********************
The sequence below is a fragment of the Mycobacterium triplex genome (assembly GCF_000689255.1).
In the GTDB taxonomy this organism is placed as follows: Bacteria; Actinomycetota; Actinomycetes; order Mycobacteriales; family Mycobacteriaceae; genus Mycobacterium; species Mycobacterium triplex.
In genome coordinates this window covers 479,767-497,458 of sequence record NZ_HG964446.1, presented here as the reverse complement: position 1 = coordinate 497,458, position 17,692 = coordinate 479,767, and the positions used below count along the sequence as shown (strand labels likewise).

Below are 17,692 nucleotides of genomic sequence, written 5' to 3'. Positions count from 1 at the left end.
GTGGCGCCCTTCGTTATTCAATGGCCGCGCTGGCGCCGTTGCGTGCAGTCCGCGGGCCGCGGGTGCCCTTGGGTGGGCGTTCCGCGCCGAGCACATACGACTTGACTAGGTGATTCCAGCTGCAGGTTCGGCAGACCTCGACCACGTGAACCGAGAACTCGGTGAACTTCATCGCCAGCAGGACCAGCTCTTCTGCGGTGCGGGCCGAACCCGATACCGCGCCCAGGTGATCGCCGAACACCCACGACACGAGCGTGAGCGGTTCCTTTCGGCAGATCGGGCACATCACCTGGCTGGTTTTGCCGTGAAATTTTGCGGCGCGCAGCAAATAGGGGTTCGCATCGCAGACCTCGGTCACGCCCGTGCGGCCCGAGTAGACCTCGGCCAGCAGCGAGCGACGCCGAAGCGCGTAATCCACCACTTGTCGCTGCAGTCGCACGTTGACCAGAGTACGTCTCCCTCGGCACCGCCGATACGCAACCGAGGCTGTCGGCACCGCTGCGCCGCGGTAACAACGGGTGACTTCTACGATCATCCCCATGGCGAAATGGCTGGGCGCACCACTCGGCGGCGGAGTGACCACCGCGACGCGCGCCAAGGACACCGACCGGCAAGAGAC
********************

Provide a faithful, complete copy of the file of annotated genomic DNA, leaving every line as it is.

The sequence below is a fragment of the Mycobacterium triplex genome (assembly GCF_000689255.1).
In the GTDB taxonomy this organism is placed as follows: Bacteria; Actinomycetota; Actinomycetes; order Mycobacteriales; family Mycobacteriaceae; genus Mycobacterium; species Mycobacterium triplex.
In genome coordinates this window covers 479,767-497,458 of sequence record NZ_HG964446.1, presented here as the reverse complement: position 1 = coordinate 497,458, position 17,692 = coordinate 479,767, and the positions used below count along the sequence as shown (strand labels likewise).

Below are 17,692 nucleotides of genomic sequence, written 5' to 3'. Positions count from 1 at the left end.
GTGGCGCCCTTCGTTATTCAATGGCCGCGCTGGCGCCGTTGCGTGCAGTCCGCGGGCCGCGGGTGCCCTTGGGTGGGCGTTCCGCGCCGAGCACATACGACTTGACTAGGTGATTCCAGCTGCAGGTTCGGCAGACCTCGACCACGTGAACCGAGAACTCGGTGAACTTCATCGCCAGCAGGACCAGCTCTTCTGCGGTGCGGGCCGAACCCGATACCGCGCCCAGGTGATCGCCGAACACCCACGACACGAGCGTGAGCGGTTCCTTTCGGCAGATCGGGCACATCACCTGGCTGGTTTTGCCGTGAAATTTTGCGGCGCGCAGCAAATAGGGGTTCGCATCGCAGACCTCGGTCACGCCCGTGCGGCCCGAGTAGACCTCGGCCAGCAGCGAGCGACGCCGAAGCGCGTAATCCACCACTTGTCGCTGCAGTCGCACGTTGACCAGAGTACGTCTCCCTCGGCACCGCCGATACGCAACCGAGGCTGTCGGCACCGCTGCGCCGCGGTAACAACGGGTGACTTCTACGATCATCCCCATGGCGAAATGGCTGGGCGCACCACTCGGCGGCGGAGTGACCACCGCGACGCGCGCCAAGGACACCGACCGGCAAGAGAC